Sure, you can order pizza. But what we’re talking about is making it from scratch: prep the dough, make a good sauce, plan out your toppings. It’s a fun way to connect and feed yourselves. Toss that dough in the air. Fire it in a hot oven. Get messy. Get creative. We have some great pizza-making advice from modern dough-maestro Ken Forkish. And if you want to take it outside, here’s a great recipe for grilled pizza. 
  7. Plan a Vacation
    Planning sounds like work, and it is. But it’s the fun type of shared work that enables you to talk about the places you want to see and stay in, the activities you want to do, the general vibe you want to experience. What’s more, giving yourselves a point on the horizon to look forward to has a ripple effect that does wonders for your happiness. 
  8. Listen to Music Together
    When was the last time you sat down with your spouse and listened to music that didn’t feature, say, a pint-sized shark or ice-wielding princess? We’re guessing it’s been a while. In any case, sitting together and listening to an album in its entirety is a great way to relax and focus on a piece of work, track-by-track, the way it was intended. Try it. Decide on an album. Listen. Talk about it afterwards. Chances are, there’ll be a lot to say. 
  9. Take an Exercise Class
    There’s a vast amount of virtual classes available online, which makes it easy to schedule one together. Ease of setup aside, exercise is an excellent way to bond ( stress relief, those sweet endorphins) and, if you’re both into working out, it gives you a chance to try a class your partner loves and vice versa. 
  10. Order a Big Fancy Desert
    When was the last time you shared a fancy dessert together? And no, we’re not talking about going to town on a shared gallon of Turkey Hill while watching Netflix. We mean finding something to share and savor and look forward to on a random Thursday because why the hell not? The best part about this is the anticipation, so talk about what kind of desert you want beforehand. Maybe Tiramisu from that little Italian place you used to go to that had the great corner booth? See, you’re getting into the moment already.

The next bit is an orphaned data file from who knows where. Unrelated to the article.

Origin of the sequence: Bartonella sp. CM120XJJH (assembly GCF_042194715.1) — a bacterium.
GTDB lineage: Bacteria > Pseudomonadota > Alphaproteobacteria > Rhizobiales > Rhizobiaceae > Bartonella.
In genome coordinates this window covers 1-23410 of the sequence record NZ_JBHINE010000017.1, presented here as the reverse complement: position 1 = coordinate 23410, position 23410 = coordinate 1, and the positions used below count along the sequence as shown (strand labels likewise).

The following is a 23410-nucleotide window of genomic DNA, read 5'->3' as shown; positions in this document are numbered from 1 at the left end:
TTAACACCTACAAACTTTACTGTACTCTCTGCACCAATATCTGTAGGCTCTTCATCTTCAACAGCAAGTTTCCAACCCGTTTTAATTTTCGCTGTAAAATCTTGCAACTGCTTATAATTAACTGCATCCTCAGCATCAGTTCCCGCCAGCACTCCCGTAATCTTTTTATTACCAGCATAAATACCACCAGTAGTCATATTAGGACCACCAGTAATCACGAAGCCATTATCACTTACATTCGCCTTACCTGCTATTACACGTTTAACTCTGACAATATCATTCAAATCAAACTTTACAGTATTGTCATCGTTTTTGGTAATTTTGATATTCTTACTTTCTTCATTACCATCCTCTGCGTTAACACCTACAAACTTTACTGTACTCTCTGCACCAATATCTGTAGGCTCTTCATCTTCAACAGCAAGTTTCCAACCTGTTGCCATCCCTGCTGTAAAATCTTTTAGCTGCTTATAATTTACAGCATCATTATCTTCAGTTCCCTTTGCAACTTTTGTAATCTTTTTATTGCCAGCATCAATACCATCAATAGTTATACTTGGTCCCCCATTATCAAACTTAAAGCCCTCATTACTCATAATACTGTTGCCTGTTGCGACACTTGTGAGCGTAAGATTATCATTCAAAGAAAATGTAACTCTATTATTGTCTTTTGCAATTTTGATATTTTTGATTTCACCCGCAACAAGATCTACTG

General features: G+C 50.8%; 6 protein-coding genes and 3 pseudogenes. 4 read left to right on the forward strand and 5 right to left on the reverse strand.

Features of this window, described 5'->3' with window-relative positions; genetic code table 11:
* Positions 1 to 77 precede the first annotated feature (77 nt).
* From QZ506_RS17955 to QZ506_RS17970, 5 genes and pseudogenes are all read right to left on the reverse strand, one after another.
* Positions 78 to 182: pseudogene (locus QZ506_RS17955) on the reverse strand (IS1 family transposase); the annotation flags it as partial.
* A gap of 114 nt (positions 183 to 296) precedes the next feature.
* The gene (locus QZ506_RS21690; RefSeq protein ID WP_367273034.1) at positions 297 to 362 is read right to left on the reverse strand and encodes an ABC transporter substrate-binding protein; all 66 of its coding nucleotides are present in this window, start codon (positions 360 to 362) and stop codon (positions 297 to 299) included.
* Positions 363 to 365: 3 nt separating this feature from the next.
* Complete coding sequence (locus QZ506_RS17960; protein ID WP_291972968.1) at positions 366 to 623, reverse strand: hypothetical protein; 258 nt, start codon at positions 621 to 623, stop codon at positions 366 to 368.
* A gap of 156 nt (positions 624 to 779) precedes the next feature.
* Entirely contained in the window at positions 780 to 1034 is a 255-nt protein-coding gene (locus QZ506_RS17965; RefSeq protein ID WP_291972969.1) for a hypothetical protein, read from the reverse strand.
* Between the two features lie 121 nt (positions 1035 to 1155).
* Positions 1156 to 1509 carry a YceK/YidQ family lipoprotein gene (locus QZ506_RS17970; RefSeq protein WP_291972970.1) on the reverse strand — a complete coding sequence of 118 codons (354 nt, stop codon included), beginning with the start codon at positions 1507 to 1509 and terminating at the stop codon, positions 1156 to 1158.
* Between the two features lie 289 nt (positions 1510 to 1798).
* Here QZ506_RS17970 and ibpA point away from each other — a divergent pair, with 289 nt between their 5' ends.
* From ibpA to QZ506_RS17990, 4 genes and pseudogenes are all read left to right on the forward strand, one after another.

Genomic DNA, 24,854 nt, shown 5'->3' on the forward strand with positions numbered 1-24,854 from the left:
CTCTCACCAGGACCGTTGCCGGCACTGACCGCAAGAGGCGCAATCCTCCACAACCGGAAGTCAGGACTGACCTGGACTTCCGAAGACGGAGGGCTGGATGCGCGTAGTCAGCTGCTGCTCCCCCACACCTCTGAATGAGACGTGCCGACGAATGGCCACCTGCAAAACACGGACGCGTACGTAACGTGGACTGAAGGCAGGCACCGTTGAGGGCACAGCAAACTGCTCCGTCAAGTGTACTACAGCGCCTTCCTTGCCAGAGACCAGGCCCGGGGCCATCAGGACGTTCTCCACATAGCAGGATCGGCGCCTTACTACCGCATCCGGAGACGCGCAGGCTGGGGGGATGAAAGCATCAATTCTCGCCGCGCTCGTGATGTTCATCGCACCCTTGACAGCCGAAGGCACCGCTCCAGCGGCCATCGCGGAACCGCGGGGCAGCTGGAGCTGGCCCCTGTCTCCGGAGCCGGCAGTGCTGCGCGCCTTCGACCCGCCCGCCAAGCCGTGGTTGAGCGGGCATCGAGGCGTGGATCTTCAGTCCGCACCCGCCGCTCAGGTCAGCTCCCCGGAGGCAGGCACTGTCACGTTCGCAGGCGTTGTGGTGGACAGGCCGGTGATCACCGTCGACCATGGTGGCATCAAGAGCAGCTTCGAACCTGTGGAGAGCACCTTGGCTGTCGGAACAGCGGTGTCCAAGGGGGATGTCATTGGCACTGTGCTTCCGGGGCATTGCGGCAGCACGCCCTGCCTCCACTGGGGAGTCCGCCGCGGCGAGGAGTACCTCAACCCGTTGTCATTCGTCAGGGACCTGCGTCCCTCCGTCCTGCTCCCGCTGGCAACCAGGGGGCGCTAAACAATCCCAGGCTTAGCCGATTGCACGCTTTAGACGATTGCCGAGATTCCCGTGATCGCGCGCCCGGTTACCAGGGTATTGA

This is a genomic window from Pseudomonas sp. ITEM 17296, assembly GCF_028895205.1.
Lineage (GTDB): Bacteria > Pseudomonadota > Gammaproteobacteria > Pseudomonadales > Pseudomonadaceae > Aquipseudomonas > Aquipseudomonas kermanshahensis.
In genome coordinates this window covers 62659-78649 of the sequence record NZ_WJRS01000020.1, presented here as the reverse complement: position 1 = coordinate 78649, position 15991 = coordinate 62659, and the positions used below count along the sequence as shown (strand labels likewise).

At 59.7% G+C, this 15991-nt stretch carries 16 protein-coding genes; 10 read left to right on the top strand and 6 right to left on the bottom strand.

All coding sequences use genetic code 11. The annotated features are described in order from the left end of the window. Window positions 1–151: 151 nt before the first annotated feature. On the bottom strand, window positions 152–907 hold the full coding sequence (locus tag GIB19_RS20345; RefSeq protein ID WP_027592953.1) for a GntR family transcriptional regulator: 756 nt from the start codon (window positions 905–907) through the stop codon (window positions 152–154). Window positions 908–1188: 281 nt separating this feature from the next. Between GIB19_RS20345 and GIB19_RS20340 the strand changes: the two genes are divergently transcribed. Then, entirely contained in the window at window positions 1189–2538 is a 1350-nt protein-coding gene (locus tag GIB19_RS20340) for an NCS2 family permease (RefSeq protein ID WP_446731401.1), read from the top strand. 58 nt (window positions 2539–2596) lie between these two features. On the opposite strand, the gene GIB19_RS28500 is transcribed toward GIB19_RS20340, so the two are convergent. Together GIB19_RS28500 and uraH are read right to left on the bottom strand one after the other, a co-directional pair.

11. Have a DIY Drinks and Art Night
    Who says crafts are only for the kids? Grab a bottle or two of wine and some cheap canvases. Set up some paints. Give yourselves a theme and a time limit (at least an hour), and enjoy the creative exercise. Quietly working side by side is a great way to relax and focus on a shared activity that’s not on a screen. 

How to Choose a Therapist

Are you looking for a new therapist? Or thinking of trying therapy for the first time?

Therapy is most effective when there is a good fit between therapist and client. The alphabet soup behind everyone’s names, the therapy jargon you might not understand, the multitude of certifications, trainings, and treatment models simply adds to your confusion. Even we therapists can experience this when trying to find therapists for ourselves or are providing referrals for family and friends. Let’s break this down into more manageable pieces.

Before you start your search:

  1. Get clear about what you want to accomplish in therapy or are needing support around.
  2. Decide if you want in-person or telehealth sessions.
  3. Know your accessibility needs and what will make it easier for you to commit to the process.
  4. Determine what values or life experiences are important for your therapist to have in common with you.

Once you have the above figured out, narrow your search based on these. Knowing what you want to accomplish or need support around allows you to search therapists’ sites and database profiles using keywords like “couples therapy” or “anxiety management.” Most therapists state clearly whether they offer in-person or virtual sessions. Many practices have both available. If you know you’re wanting one or the other be sure to add it to your search.